Christopher Smith reflects on story and faith
‘Story’ is a serious business. The telling of stories is how we keep alive what is most important to us in our culture. A story is not necessarily true, but it is most certainly not necessarily false, in spite of its occasional use as a synonym for ‘lie’ or ‘myth’. When we speak about the Gospel ‘story’, we mean an account of the events of the life, death and resurrection of Jesus. When we speak about the Christian ‘story’, we place those events in the context of the Old Testament and the life of the Church from Ascension Day onwards.
Story helps us to keep alive the history of our nation, and of our city or village, of our rulers and of our own family. It is a sad sign of the times that these stories are less highly valued—less told—than they once were. It is not sufficient to say ‘search for it on the internet’ when you don’t know what there is to search for in the first place. Generations of oblivious neologists are growing up with contempt for their own story.
And we are a people who enjoy making up stories, exercising the imagination. We write and we read novels and we compose and recite poetry, although I find it surprising how many perfectly reasonable people seem not to read very much at all.
Christopher Booker, the founder of Private Eye, was of the opinion that there were really only ‘seven basic plots’ out there, and he wrote a book about it. And even those seven plots had a sort of ‘meta-plot’, usually involving a main protagonist, a hero of some description, who goes on a quest, or defeats a monster, or wrestles with a character flaw which either is his undoing or the overcoming of it is the making of him. You can see it, can’t you? Othello, Pride and Prejudice, Gone with the Wind, take your pick.
So does the story of the Christian Faith, beginning at creation, fit into that description? A simple plot, akin to every play or novel to have come out of the human imagination? A basic idea that can be reduced to a tweet—or even a school curriculum—for the edification of the masses? Eric Mascall did once use the adventure story as an analogy of the Christian Faith. It presents us, he said, with a drama which ‘asserts nothing less than that the God who made Heaven and earth came and lived a human life and allowed himself to be put to death as a criminal to save men and women from the misery which their obstinacy and stupidity had brought upon them.’ That would fit in a tweet, but it was certainly not intended by Mascall to be complete in itself, for the Christian story needs context: the context of the creeds, the scriptures, and the life of the Church.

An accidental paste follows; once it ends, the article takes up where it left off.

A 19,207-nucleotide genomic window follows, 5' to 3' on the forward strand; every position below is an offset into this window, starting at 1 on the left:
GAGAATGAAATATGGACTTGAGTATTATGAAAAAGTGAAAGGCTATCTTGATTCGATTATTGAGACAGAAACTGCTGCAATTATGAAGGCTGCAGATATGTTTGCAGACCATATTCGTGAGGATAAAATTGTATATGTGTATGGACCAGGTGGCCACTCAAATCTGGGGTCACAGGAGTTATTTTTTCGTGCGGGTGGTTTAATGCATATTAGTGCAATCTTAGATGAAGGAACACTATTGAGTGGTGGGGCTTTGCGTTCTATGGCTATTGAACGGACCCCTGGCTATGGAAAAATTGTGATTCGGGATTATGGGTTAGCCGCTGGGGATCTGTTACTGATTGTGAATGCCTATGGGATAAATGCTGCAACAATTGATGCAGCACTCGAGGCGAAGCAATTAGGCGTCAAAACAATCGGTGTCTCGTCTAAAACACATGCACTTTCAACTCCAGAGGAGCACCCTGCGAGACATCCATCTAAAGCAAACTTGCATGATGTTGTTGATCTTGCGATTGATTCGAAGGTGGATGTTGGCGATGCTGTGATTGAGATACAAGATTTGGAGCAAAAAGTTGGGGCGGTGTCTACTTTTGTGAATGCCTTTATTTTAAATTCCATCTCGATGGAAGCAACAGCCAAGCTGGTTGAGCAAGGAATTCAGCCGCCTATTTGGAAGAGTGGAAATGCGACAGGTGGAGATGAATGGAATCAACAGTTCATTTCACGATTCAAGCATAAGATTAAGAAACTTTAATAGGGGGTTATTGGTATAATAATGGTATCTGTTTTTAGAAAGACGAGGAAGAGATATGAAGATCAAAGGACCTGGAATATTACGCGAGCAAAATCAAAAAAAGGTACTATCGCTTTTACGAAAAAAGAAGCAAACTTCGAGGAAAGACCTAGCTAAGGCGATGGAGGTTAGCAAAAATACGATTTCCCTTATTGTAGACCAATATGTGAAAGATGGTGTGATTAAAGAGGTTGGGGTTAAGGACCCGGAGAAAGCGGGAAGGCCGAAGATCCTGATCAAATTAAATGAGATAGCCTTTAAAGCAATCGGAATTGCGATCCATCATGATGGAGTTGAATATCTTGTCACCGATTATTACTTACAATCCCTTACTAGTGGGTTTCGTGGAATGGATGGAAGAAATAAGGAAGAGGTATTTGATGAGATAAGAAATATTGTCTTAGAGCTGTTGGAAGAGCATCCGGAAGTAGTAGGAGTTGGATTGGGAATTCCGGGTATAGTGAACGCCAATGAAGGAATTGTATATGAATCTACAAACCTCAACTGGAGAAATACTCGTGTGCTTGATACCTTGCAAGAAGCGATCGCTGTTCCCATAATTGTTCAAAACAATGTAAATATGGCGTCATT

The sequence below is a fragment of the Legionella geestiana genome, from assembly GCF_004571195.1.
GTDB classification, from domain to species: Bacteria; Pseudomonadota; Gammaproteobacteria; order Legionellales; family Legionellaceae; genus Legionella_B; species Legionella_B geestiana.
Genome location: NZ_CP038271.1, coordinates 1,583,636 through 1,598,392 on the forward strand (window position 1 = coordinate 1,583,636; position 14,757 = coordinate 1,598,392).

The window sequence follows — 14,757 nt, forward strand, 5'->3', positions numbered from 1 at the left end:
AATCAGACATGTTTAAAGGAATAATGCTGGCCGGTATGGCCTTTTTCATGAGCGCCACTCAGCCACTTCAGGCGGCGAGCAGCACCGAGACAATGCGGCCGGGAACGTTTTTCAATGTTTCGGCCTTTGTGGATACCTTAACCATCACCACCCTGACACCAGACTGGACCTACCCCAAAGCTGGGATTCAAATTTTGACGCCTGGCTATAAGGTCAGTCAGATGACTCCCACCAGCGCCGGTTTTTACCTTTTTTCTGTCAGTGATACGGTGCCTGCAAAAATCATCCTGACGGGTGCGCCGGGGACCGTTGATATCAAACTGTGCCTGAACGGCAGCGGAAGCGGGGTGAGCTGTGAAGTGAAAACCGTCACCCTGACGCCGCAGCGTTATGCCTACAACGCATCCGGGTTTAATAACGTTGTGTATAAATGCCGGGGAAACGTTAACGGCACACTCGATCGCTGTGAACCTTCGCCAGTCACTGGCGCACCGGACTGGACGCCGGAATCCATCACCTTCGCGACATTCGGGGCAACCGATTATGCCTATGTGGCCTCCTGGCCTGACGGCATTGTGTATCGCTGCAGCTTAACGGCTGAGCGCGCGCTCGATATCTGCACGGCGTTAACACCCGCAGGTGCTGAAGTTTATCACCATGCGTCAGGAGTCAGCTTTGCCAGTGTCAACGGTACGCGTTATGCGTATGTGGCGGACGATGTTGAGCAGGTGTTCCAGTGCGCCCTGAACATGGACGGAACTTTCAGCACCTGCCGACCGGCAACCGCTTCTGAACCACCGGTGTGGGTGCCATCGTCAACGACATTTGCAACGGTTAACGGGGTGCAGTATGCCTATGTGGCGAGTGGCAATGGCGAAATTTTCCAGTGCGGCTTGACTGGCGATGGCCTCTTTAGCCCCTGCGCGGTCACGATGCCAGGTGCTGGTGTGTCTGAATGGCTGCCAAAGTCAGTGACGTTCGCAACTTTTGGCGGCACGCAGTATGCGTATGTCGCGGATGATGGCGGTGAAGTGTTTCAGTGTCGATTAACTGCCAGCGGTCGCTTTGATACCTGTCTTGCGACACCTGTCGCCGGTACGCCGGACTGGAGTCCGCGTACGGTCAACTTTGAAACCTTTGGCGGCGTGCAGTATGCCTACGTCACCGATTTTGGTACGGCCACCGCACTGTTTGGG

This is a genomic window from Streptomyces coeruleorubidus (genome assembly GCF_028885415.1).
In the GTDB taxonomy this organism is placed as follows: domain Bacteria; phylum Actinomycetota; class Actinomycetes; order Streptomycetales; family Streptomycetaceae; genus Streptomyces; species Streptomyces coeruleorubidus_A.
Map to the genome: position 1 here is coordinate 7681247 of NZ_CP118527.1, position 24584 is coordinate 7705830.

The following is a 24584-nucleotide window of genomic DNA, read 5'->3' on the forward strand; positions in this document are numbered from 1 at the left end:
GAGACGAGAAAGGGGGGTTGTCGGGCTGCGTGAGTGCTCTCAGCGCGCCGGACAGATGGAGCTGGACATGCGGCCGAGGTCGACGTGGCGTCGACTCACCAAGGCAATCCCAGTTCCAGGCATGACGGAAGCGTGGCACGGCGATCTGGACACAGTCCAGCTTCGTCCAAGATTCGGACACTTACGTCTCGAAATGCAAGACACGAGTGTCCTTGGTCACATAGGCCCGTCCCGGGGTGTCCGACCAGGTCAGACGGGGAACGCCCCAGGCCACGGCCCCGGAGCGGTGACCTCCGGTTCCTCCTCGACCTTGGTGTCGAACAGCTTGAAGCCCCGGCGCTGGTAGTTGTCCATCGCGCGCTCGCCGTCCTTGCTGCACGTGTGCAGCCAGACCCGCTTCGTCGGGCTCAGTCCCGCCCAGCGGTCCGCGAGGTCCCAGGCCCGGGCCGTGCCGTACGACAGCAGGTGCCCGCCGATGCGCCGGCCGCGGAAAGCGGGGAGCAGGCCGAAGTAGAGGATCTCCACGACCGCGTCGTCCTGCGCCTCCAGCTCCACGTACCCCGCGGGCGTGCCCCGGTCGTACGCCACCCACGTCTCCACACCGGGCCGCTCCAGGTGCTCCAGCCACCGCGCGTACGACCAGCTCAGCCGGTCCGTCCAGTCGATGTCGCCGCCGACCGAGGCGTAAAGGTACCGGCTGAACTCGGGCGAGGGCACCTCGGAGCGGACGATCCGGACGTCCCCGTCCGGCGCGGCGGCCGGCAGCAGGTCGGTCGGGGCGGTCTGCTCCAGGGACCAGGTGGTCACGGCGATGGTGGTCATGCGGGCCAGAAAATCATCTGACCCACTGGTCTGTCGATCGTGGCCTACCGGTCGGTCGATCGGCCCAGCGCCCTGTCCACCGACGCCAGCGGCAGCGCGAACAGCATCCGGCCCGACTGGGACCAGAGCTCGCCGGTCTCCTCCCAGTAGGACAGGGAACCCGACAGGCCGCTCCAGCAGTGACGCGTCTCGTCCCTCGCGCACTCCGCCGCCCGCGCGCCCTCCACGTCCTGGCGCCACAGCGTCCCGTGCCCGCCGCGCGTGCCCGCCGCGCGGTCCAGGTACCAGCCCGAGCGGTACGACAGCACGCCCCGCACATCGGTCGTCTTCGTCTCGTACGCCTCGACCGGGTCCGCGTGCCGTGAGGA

Twitter seems to me to represent the inanition of modern society. The British attention span had been reduced to seven minutes by the time I was being taught to preach thirty years ago; now it has been rendered down to 280 characters, and the little computer that almost all of us carry around has become a kind of bromide to stop us from becoming querulous or questioning. But it also provides too much detail which stops us seeing the wood for the trees. The Christian Faith, rich in detail, needs to be seen in its big picture, as a coherent and articulated whole. The story of Easter is not, unlike Dick Barton, ‘With one bound he was free’.
The tomb is empty, yet its emptiness is not a sign of desolation and failure, but of joy and triumph. It may be inadequate in itself as evidence of the Resurrection, but we can still say with Mary Magdalen in the words of the Easter sequence, ‘I saw the grave, and there adored / the glory of the risen Lord’.
Yet it is interesting to reflect on the anxiety among the chief priests and Pharisees that the body of Jesus will be stolen by his followers, who will then claim that he has risen from the dead. St Matthew tells us that those same elders bribed the soldiers to say that they had fallen asleep on their watch of the tomb, and the Christians must have come and stolen the body. And given that a lie can be half way round the world before the truth has got its boots on, it is testament to the truth of the resurrection appearances that that one didn’t run. It would be the easy explanation; no imagination required.
Trying to explain the Christian story in the context of a world that is losing its ability to imagine isn’t straightforward. We are demanding the attention and the imagination of people who sincerely believe themselves to be too busy to think about eternity. We are trying to explain—and not in a ‘How it Works’ way—that Jesus was really dead, and really rose from the dead. We are trying to explain that the humanity taken by God himself is authentic humanity, unfallen humanity, and it is that humanity which now lives in the Godhead, in the Person of the risen and ascended Jesus. And that means that we can participate in the life of God: because we are, by baptism, incorporated into that human nature of Christ, in which we are raised up into the life of God himself.
That’s the real story. That’s the real ‘meta-plot’. Our Lord Jesus Christ has risen from the dead, and now that he has ascended into heaven, we meet him in the breaking of the Bread. In our beginning is our end, as T.S. Eliot almost said, and that empty tomb reveals itself as the sign of our end, in our incarnate, crucified and risen Saviour.